Maize schools tout need for, cite cost of building projects

Maize’s proposed bond issue would include a $19 million addition and renovation of Maize Middle School. (May 13, 2015)
Maize’s proposed bond issue would include a $19 million addition and renovation of Maize Middle School. (May 13, 2015) The Wichita Eagle

Supporters of proposed bond issues that would finance $83.5 million in projects for Maize schools say the additions and improvements are a long time coming.

But now is the time, they said.

“We’ve been working on this and putting it together since 2011,” said Cyndi Chapman, chairwoman of Keep Improving District Schools, a pro-bond group.

“I’ve heard people say they’re trying to slam this down our throats, but that’s just not right,” Chapman said. “These things have been in the works for years, and we need to get them done.”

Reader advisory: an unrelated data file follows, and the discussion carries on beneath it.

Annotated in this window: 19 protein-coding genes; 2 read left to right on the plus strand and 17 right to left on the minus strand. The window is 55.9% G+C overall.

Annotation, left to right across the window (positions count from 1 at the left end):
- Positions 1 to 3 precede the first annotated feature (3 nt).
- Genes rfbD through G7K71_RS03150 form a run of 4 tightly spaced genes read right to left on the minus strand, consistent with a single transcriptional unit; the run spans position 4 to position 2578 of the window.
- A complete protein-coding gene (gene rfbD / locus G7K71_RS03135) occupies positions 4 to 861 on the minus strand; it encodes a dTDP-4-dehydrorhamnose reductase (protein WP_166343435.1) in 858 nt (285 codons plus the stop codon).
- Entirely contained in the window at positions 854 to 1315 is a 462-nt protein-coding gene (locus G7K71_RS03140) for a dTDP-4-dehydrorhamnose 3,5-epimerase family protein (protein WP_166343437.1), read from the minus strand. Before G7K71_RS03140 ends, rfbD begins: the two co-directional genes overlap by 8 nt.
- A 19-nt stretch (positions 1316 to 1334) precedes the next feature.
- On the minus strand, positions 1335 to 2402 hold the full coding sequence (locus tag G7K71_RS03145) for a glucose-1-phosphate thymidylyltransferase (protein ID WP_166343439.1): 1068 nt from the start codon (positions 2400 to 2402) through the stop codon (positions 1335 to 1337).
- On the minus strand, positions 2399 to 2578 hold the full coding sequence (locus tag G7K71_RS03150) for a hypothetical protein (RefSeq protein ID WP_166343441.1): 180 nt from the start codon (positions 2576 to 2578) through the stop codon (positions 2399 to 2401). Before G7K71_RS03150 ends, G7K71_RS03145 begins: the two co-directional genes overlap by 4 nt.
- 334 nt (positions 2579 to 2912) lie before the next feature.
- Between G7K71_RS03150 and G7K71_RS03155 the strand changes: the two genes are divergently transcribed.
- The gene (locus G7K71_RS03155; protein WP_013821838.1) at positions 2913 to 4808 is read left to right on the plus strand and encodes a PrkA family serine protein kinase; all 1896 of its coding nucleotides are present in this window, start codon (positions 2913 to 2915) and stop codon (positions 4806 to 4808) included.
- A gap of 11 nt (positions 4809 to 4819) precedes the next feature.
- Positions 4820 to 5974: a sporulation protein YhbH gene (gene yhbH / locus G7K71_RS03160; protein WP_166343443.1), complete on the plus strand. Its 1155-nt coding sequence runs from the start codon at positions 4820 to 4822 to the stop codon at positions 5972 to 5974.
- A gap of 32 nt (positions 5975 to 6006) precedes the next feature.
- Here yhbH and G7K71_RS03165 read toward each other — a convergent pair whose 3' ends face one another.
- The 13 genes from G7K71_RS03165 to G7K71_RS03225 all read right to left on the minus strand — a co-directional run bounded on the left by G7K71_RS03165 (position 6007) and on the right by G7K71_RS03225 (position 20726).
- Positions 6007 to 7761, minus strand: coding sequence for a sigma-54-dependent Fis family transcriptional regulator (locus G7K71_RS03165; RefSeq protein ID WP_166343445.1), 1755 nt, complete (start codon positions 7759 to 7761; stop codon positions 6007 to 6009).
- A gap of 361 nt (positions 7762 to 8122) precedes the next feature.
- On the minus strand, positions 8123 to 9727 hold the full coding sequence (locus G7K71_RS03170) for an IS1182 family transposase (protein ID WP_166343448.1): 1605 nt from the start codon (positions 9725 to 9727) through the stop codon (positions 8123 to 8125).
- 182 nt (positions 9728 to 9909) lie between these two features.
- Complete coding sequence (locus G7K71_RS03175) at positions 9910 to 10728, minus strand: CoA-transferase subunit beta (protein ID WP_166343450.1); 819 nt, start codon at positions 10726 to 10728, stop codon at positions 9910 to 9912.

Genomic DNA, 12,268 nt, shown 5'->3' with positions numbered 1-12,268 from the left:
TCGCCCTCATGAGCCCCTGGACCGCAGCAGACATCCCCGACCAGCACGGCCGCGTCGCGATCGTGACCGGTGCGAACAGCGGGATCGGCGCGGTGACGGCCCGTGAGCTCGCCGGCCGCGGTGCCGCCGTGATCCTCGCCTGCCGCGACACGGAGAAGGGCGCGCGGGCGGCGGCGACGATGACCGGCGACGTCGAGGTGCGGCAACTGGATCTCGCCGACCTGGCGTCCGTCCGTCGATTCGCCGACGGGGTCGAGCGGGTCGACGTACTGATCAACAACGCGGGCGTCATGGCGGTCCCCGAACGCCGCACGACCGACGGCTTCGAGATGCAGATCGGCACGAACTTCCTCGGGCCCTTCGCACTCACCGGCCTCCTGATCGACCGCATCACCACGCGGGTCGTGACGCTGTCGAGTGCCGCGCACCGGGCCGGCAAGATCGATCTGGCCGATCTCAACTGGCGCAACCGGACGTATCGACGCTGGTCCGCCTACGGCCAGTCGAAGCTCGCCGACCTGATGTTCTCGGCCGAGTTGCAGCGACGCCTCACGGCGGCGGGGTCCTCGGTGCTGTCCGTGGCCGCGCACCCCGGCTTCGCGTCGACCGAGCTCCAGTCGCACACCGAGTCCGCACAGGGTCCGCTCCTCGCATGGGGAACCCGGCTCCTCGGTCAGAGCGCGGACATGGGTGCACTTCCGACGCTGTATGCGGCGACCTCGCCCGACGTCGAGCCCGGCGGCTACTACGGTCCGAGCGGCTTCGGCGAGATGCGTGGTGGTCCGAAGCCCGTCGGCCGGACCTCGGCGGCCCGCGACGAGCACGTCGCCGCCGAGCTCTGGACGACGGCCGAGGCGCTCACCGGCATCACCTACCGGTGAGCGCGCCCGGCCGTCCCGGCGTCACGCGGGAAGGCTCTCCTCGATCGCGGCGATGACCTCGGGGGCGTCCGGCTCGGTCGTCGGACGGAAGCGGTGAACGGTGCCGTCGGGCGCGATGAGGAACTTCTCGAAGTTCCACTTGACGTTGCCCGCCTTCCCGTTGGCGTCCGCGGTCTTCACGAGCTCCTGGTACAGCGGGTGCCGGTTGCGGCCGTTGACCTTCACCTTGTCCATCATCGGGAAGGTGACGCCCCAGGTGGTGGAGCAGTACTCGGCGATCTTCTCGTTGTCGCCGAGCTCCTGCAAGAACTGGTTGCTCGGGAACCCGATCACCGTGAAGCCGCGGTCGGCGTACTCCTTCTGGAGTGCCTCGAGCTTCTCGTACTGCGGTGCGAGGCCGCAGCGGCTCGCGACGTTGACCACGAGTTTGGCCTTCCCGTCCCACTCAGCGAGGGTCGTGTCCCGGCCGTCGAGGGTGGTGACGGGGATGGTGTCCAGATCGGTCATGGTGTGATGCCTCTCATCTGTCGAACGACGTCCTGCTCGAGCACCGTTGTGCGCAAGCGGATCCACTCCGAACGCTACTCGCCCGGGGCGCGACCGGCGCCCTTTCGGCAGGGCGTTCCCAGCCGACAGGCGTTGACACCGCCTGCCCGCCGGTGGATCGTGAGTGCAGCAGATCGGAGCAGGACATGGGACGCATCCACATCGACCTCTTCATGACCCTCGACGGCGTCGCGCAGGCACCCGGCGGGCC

Beginning this week, Maize voters will receive ballots in the mail asking them to approve two bond issues. The ballots are due to the Sedgwick County Election Office by June 9.

The first ballot question, for $70.7 million, would finance an expansion of Maize Middle School, a new career and technical education center, a new transportation facility, an early childhood center, storm shelters at Maize High School, roof repairs and nearly $14 million in athletic upgrades.

The second question will ask voters whether the district should build a $12.8 million swimming pool and natatorium complex, intended to be used by the school district and the community.

Maize school board members split off the pool project because they feared opposition to it could endanger the rest of the bond. If approved, the bond issues would be the largest in the district’s history.

“There are no luxury items in it,” said Chapman, a Maize mother of three who is working on her third bond campaign for the district. She also served on the facilities task force that helped develop the list of proposed bond projects.